Thu, January 28, 2021
For students at the International Academy of Hope (iHOPE), YAI’s school for children with brain injuries, working to increase their independence is an essential part of the curriculum. When iHOPE staff saw one of their students taking steps with the help of a cutting-edge mobility device, they wondered how many of the other students could also benefit from it.
Wed, December 30, 2020
Sarah Shanderson is passionate about using smart technology, often turning on her lights from her smartphone and counting her steps with her Fitbit. Now she is sharing her zeal for tech with people served by YAI with the goal of empowering them to live safer, healthier, and more independent lives.
Fri, March 27, 2020
When Jerry Robinson first found a supported employment opportunity at YAI affiliate school iHOPE almost six years ago, he had no idea what to expect. It was Robison’s first time working with students with traumatic brain injuries. “When I first came to iHOPE it was kind of challenging because I’ve never worked at a place like this before,” Robinson said. “I had to get used to it. But I got the hang of it.”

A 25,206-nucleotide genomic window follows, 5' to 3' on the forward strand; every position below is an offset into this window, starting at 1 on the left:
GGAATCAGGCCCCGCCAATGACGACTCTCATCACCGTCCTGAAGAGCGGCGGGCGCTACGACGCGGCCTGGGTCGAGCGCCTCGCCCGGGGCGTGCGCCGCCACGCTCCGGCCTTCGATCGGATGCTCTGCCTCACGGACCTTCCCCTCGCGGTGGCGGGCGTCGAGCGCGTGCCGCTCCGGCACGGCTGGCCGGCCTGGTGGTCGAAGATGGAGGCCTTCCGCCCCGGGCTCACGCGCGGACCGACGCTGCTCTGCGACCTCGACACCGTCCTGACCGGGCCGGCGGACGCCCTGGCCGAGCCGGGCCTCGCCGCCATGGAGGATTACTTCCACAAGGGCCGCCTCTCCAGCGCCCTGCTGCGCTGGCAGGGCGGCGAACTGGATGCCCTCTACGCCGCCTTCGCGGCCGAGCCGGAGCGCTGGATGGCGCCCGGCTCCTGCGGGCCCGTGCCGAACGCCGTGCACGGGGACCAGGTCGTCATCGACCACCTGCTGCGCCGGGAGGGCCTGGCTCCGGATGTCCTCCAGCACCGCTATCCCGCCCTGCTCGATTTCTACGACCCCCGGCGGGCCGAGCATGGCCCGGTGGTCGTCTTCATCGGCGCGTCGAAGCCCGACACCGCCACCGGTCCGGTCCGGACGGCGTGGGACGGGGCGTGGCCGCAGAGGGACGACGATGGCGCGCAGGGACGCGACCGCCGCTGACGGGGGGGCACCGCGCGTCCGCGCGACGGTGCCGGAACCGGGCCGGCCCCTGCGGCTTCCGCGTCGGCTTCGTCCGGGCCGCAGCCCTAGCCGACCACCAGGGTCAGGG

Thu, February 27, 2020
With the digital revolution accelerating on all fronts, YAI is launching the region’s first center dedicated to evaluating how assistive technology can improve the lives of people with intellectual and developmental disabilities (I/DD). YAI’s Center for Innovation and Engagement kicked off the two-year pilot program in February.
Fri, May 04, 2018
Starting in March, the YAI Westbury Long Island Employment Services program has been partnering with the Microsoft Store at Roosevelt Field Mall in Garden City to participate in private courses to introduce the people we support to technology to enrich their personal and professional lives. Through this initiative, YAI has been able to collaborate with the Microsoft Community Educators in selecting and tailoring Microsoft's curriculum for people with I/DD. Examples of courses that YAI...
Mon, September 26, 2016
Imagine life without your cell phone or computer. No email, texts or camera for selfies. Unfortunately, that’s a reality for many of the 28 million Americans with cognitive disabilities, who have limited or no access to communication technology. A group of six YAI Self-Advocates are hoping to change that by spreading the word about the Declaration of the Rights of People with Cognitive Disabilities to Technology and Information Access .